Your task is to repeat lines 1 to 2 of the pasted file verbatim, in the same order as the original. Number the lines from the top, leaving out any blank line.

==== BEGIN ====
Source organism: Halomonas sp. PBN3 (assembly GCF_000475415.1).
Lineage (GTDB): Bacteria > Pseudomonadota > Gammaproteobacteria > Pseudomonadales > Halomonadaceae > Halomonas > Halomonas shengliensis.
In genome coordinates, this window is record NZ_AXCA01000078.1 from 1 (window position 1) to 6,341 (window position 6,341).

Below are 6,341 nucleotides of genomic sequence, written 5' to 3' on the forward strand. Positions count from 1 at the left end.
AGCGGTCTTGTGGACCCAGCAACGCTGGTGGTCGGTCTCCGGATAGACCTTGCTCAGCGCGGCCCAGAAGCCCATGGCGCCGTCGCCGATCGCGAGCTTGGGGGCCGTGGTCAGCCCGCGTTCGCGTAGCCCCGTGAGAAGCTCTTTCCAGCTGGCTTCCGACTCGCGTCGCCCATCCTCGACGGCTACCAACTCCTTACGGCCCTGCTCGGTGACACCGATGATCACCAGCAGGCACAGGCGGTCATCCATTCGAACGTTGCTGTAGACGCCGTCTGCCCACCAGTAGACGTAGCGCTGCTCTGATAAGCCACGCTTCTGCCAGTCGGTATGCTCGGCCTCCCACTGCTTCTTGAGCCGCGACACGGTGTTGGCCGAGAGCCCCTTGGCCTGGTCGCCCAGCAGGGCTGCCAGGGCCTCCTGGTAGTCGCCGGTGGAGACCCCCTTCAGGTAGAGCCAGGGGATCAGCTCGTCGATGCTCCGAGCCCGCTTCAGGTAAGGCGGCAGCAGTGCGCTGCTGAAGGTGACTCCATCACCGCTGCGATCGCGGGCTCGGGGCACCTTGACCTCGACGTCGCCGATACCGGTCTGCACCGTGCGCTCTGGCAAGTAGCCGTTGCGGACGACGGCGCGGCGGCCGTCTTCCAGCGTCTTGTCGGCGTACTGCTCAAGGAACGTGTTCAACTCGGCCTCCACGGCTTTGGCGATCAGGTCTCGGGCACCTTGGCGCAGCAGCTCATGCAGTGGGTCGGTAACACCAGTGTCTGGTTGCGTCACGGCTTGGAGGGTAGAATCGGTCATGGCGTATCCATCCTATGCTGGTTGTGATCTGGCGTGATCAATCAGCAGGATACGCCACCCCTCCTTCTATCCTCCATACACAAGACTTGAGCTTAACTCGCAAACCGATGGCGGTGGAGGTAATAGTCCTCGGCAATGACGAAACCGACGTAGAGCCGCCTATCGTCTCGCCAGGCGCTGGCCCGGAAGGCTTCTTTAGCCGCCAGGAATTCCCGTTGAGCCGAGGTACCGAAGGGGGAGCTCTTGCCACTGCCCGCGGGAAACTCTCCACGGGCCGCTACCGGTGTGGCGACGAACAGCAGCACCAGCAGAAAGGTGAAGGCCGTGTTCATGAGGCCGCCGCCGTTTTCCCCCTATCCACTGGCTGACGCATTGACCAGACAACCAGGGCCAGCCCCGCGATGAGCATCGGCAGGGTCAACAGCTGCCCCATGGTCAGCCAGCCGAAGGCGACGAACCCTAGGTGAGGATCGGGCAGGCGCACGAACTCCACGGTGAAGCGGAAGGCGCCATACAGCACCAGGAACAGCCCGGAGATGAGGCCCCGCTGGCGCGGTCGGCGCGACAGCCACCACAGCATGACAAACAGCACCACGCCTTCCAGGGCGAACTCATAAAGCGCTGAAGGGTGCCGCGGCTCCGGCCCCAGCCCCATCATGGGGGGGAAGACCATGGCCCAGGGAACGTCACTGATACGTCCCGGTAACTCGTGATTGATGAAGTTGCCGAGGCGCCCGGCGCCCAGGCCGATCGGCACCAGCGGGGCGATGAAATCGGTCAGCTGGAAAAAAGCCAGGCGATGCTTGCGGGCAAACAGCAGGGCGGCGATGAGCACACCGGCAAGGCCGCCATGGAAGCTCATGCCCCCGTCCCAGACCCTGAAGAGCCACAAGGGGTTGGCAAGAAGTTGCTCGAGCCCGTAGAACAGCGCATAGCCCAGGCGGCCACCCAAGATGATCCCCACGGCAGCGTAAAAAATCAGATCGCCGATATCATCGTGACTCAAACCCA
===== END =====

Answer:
Source organism: Halomonas sp. PBN3 (assembly GCF_000475415.1).
Lineage (GTDB): Bacteria > Pseudomonadota > Gammaproteobacteria > Pseudomonadales > Halomonadaceae > Halomonas > Halomonas shengliensis.